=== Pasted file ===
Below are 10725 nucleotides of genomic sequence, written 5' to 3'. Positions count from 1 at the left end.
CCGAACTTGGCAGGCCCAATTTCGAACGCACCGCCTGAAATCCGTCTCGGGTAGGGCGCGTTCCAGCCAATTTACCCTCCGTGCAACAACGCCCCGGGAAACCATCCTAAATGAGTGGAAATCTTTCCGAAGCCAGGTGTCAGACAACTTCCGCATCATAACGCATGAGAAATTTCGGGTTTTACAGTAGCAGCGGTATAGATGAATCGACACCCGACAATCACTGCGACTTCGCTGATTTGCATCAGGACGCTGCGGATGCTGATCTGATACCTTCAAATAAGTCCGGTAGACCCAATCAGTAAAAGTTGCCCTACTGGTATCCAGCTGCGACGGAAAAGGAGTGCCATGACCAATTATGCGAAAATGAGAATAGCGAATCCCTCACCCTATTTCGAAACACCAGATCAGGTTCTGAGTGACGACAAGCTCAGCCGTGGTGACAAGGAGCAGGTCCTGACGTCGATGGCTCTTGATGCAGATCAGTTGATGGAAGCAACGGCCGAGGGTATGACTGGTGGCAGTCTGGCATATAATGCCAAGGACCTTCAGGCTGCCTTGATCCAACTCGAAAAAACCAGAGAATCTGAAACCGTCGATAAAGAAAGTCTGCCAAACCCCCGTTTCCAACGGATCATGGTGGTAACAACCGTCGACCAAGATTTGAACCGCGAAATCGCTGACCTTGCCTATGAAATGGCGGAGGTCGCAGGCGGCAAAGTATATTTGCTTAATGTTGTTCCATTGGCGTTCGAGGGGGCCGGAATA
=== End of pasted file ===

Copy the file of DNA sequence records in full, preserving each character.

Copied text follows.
Below are 10725 nucleotides of genomic sequence, written 5' to 3'. Positions count from 1 at the left end.
CCGAACTTGGCAGGCCCAATTTCGAACGCACCGCCTGAAATCCGTCTCGGGTAGGGCGCGTTCCAGCCAATTTACCCTCCGTGCAACAACGCCCCGGGAAACCATCCTAAATGAGTGGAAATCTTTCCGAAGCCAGGTGTCAGACAACTTCCGCATCATAACGCATGAGAAATTTCGGGTTTTACAGTAGCAGCGGTATAGATGAATCGACACCCGACAATCACTGCGACTTCGCTGATTTGCATCAGGACGCTGCGGATGCTGATCTGATACCTTCAAATAAGTCCGGTAGACCCAATCAGTAAAAGTTGCCCTACTGGTATCCAGCTGCGACGGAAAAGGAGTGCCATGACCAATTATGCGAAAATGAGAATAGCGAATCCCTCACCCTATTTCGAAACACCAGATCAGGTTCTGAGTGACGACAAGCTCAGCCGTGGTGACAAGGAGCAGGTCCTGACGTCGATGGCTCTTGATGCAGATCAGTTGATGGAAGCAACGGCCGAGGGTATGACTGGTGGCAGTCTGGCATATAATGCCAAGGACCTTCAGGCTGCCTTGATCCAACTCGAAAAAACCAGAGAATCTGAAACCGTCGATAAAGAAAGTCTGCCAAACCCCCGTTTCCAACGGATCATGGTGGTAACAACCGTCGACCAAGATTTGAACCGCGAAATCGCTGACCTTGCCTATGAAATGGCGGAGGTCGCAGGCGGCAAAGTATATTTGCTTAATGTTGTTCCATTGGCGTTCGAGGGGGCCGGAATA